A new page has been added to this web site under the parent heading of Hypnosis. It contains an excerpt from my book The Science of Spirit Possession 2nd ed (2014).
I have included it because it is probably the most important topic of human consciousness that has been abandoned and ignored by modern Western society, but provides a scientific explanation how we can be influenced in our thoughts, feelings and behaviour from a distance by an unseen source.
Lecture Hall of the Kensington Central Library
Campden Hill Road
Phone: 020 7937 8984
Spirit Release Therapy, as a clinical alternative to religious exorcism and traditional shamanistic practice is largely unknown by mainstream medical practice and psychiatry. This is due to several interrelated factors. Primarily, materialistic science does not recognise any concept of a spirit world and doctors are therefore not yet trained in SRT principles and techniques. SRT sits uncomfortably between the disbelief of a materialist secular society and the subjective experience of spirit possession: whether that experience is a symptom of psychosis, symbolic representation, socio-cultural expectation or a veridical manifestation. In contrast to the monism of mechanistic science, every culture and religious belief system throughout human history has its traditional beliefs of spirit possession in some form or another with corresponding rituals for the release or exorcism of spirit entities. It is common knowledge that Christianity has its angels, devils and demons (although the majority of modern so-called Christians probably don’t believe they really exist). Islam has its Jinns and the Hindus have a variety of evil spirits.
The conflict between the epistemologies of modern science and religion lies in the conceptual differences in perception that are arrived at through empirical data and radical empirical experience. In short, it is a difference between what we believe to be true and what we know to be true.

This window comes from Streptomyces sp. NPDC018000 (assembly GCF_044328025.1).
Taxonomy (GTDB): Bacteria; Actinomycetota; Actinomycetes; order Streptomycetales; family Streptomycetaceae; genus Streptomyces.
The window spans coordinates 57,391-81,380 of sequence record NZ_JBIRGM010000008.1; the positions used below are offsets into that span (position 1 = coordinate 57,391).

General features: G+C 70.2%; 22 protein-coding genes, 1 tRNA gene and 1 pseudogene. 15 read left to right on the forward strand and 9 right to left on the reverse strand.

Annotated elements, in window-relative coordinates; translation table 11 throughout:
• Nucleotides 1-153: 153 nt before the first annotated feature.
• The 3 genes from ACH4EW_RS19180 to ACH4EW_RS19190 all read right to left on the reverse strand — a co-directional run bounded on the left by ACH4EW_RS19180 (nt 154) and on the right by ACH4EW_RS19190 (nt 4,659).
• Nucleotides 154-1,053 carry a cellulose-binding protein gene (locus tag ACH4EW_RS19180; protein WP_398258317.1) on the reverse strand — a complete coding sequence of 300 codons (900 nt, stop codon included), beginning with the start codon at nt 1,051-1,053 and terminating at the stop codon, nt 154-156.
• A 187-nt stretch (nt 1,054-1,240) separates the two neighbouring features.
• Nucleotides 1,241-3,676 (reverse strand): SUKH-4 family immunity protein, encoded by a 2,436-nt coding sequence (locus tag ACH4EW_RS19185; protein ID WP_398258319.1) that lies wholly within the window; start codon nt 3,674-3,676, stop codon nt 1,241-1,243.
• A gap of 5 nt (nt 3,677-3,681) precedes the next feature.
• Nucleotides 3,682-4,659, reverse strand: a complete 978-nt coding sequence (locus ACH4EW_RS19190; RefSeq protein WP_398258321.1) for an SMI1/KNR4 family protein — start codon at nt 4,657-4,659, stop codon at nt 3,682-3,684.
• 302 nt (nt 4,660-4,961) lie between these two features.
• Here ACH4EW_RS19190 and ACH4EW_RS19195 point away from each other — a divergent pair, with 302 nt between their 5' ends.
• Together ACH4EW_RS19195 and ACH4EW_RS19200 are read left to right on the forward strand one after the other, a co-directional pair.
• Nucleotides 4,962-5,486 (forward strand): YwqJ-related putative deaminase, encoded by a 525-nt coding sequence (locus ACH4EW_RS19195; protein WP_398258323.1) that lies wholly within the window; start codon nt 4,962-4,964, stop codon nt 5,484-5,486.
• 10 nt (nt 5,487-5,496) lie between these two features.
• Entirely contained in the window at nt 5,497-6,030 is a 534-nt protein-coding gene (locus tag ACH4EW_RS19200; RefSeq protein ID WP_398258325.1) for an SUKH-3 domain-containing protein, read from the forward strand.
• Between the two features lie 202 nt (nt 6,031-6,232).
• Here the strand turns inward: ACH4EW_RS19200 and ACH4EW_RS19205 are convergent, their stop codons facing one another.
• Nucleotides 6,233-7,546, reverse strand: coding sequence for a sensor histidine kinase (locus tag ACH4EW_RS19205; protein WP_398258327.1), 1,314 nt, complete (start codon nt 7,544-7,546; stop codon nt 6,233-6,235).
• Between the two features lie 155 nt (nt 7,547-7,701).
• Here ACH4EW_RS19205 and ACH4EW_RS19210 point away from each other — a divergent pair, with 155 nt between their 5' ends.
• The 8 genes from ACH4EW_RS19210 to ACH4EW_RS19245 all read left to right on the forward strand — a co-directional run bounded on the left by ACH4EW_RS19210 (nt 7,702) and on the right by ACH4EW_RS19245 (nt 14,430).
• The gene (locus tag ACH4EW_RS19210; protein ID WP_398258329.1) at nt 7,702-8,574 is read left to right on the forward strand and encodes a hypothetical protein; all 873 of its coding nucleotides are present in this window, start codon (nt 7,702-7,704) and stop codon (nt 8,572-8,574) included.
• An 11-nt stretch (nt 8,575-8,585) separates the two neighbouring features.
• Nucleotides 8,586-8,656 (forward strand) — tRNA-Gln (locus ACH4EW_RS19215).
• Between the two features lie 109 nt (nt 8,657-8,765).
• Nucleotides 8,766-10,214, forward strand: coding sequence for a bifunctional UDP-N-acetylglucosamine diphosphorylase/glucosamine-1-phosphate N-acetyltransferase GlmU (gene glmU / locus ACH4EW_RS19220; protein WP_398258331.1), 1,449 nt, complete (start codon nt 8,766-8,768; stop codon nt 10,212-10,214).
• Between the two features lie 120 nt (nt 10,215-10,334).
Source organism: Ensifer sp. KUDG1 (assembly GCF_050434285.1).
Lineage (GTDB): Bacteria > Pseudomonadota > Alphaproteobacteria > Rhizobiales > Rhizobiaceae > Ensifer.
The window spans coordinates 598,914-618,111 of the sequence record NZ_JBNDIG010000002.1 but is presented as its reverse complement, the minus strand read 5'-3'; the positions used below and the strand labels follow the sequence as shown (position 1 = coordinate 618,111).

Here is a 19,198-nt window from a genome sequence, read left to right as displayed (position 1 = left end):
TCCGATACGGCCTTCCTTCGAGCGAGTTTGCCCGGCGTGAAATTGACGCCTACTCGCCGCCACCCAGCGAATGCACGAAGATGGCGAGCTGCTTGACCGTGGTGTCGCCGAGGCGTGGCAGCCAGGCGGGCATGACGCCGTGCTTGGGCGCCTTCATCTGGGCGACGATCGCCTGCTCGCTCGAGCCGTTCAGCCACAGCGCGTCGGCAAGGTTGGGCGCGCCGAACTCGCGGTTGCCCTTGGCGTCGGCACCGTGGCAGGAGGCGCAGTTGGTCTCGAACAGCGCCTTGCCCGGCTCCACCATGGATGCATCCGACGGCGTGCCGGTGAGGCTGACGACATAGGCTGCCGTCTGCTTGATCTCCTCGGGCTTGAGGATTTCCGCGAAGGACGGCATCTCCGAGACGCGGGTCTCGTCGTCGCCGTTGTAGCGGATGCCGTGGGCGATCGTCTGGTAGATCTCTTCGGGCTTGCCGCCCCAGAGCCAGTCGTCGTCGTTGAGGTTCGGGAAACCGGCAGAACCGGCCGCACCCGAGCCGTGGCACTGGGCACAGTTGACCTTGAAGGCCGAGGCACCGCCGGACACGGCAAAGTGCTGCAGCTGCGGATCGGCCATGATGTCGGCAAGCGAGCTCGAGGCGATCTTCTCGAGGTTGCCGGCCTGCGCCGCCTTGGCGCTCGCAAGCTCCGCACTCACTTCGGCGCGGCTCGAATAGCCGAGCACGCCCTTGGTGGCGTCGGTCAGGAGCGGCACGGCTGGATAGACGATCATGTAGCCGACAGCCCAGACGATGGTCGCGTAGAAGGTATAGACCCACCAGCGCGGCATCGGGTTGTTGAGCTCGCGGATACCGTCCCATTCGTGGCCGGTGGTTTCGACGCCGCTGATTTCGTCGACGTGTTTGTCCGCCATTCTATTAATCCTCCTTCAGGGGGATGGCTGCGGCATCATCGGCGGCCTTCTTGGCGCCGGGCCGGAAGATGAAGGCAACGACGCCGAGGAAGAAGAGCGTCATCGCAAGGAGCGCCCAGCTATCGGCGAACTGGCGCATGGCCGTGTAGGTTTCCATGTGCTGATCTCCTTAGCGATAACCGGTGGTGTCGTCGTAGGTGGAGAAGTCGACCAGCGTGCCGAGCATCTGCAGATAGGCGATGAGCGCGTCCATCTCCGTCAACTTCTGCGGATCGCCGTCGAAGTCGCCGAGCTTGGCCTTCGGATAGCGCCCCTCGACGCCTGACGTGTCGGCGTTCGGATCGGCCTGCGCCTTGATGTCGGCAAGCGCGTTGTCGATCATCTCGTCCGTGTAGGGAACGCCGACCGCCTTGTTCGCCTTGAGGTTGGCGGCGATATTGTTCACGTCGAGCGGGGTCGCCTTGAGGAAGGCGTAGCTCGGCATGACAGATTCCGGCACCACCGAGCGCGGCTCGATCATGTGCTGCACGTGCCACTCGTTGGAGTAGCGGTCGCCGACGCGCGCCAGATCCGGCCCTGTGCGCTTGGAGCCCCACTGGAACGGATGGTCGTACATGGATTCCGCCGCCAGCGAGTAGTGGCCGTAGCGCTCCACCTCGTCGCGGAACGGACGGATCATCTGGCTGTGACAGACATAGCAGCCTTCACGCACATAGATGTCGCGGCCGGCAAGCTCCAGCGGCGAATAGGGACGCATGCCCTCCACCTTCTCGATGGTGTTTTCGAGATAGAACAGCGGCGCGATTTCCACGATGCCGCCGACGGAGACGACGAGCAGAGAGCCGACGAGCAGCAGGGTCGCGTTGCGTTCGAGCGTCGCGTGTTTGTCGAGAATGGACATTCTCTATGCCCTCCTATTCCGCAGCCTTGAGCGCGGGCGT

The belief in the validity of the multiple personality concept is discussed in this article. Two scaffolding constructions are analyzed: dissociation and repression. As generally employed, these constructions grant no agency to the multiple personality patient. The claim is made that the conduct of interest arises in discourse, usually with the therapist as the discourse partner. In reviewing the history of multiple personality and the writings of current advocates, it becomes clear that contemporary users of the multiple personality disorder diagnosis participate in a subculture with its own set of myths, one of which is the autonomous actions of mental faculties. Of special significance is the readiness to transfigure imaginings into rememberings of child abuse, leading ultimately to the manufacture of persons. The implications for both therapy and theory of regarding the patient as agent in place of the belief that the contranormative conduct is under the control of mentalistic faculties are discussed.
In this paper I draw parallels between multiple personality, spirit mediumship, and hypnosis from historical, anthropological, and clinical perspectives. I emphasize Milton H. Erickson’s view of multiple personalities as not necessarily pathological but as potential resources. He employed hypnosis to gain access to personalities and to transform their behavior from involuntary to voluntary actions. I discuss similarities between this view and the use of spirits as a resource with mediums. Natural trance therapies in other cultures offer a new perspective for viewing the normalcy or pathology of “other selves.”
An auditory hallucination shares with imaginal hearing the property of being self-generated and with real hearing the experience of the stimulus being an external one. To investigate where in the brain an auditory event is “tagged” as originating from the external world, we used positron emission tomography to identify neural sites activated by both real hearing and hallucinations but not by imaginal hearing. Regional cerebral blood flow was measured during hearing, imagining, and hallucinating in eight healthy, highly hypnotizable male subjects prescreened for their ability to hallucinate under hypnosis (hallucinators). Control subjects were six highly hypnotizable male volunteers who lacked the ability to hallucinate under hypnosis (nonhallucinators). A region in the right anterior cingulate (Brodmann area 32) was activated in the group of hallucinators when they heard an auditory stimulus and when they hallucinated hearing it but not when they merely imagined hearing it. The same experimental conditions did not yield this activation in the group of nonhallucinators. Inappropriate activation of the right anterior cingulate may lead self-generated thoughts to be experienced as external, producing spontaneous auditory hallucinations.